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Multicam Effort Painting marker soon, these are the tests so far... Rate Topic: -----

#1 User is offline   FCFER 

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Posted 14 January 2009 - 12:37 PM

So I decided it was time to repaint the old 98C and figured it was time to jazz it up a little.
I'm in the middle of stripping down receivers at the moment, but figured I'd start experimenting with some multicam patterns.

Ultimately, I plan moving on to Duracoat to finish my higher end markers as well as a few firearms.

I'm using Krylon camo (tan) and Krylon pebble in a satin finish.

So far I've only messed with the browns as I can't find a green color to offset the Krylon Camo Olive Green I already have. I tried Krylons Italian Olive(sounds like a salad dressing) in satin, but it was way too close to the Camo Olive to tell much of a difference. So I'm still shopping for a decent green.

For templates, I made my own using sharpie and painters tape. Next batch, I will not use a sharpie. The ink runs onto the project when the satin finished paint hits it.

This is the base color/finish I hope to use when painting the marker. I was pretty pleased with the results for the most part. I just painted some junk I had laying around to get a feel for the patterns and the rattle cans. I'm actually thinking about leaving the finish as is. I'll have to see how it looks once the green layers are added before I make up my mind...

Pics!

First Attempt - Ugly Pod I had in the box
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Second Attempt - Apache Loader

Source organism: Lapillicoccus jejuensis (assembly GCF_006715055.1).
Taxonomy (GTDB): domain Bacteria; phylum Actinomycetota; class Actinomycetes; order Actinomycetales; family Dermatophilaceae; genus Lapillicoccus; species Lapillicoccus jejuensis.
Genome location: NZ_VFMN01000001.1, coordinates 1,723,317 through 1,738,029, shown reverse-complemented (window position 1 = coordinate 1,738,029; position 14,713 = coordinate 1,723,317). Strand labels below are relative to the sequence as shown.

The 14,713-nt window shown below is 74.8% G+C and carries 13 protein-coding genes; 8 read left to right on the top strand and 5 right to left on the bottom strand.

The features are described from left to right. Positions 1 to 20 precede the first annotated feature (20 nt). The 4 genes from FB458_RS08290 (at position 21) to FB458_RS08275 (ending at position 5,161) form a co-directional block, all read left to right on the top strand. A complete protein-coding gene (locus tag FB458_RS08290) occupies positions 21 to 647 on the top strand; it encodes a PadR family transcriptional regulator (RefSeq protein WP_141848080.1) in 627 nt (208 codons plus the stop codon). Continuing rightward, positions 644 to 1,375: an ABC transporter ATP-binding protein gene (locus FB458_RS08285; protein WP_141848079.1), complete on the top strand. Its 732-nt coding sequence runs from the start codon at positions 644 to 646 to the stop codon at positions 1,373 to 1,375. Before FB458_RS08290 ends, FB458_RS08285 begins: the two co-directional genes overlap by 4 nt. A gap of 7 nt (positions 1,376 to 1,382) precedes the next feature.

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Third attempt - Decided to swap out the pebble color with Krylon Camo dark brown for grins on this A5 barrel.
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This is the template collection I made. I may look for a better medium for the template as some of the colors did run into each other a bit.
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More to come once I find some better colors to work with...
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#2 User is offline   I.K.E. 

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Posted 14 January 2009 - 10:00 PM

Use something sticky-backed so that you can stick it on. It will reduce the running.
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#3 User is offline   bob endo 

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Posted 14 January 2009 - 10:29 PM

I had some good luck matching colors here:
http://forum.specialopspaintball.com/index...howtopic=161910
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#4 User is offline   THE Biscuit 

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Posted 14 January 2009 - 10:33 PM

View PostI.K.E., on Jan 14 2009, 09:00 PM, said:

Use something sticky-backed so that you can stick it on. It will reduce the running.



Ummmm....that's blue painters tape templates on that cutting board. You need to burnish the edges of your masking material to prevent the paint from bleeding under the edges.

This post has been edited by THE Biscuit: 14 January 2009 - 10:35 PM

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#5 User is offline   Snatch_Patcherson 

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Posted 15 January 2009 - 12:01 AM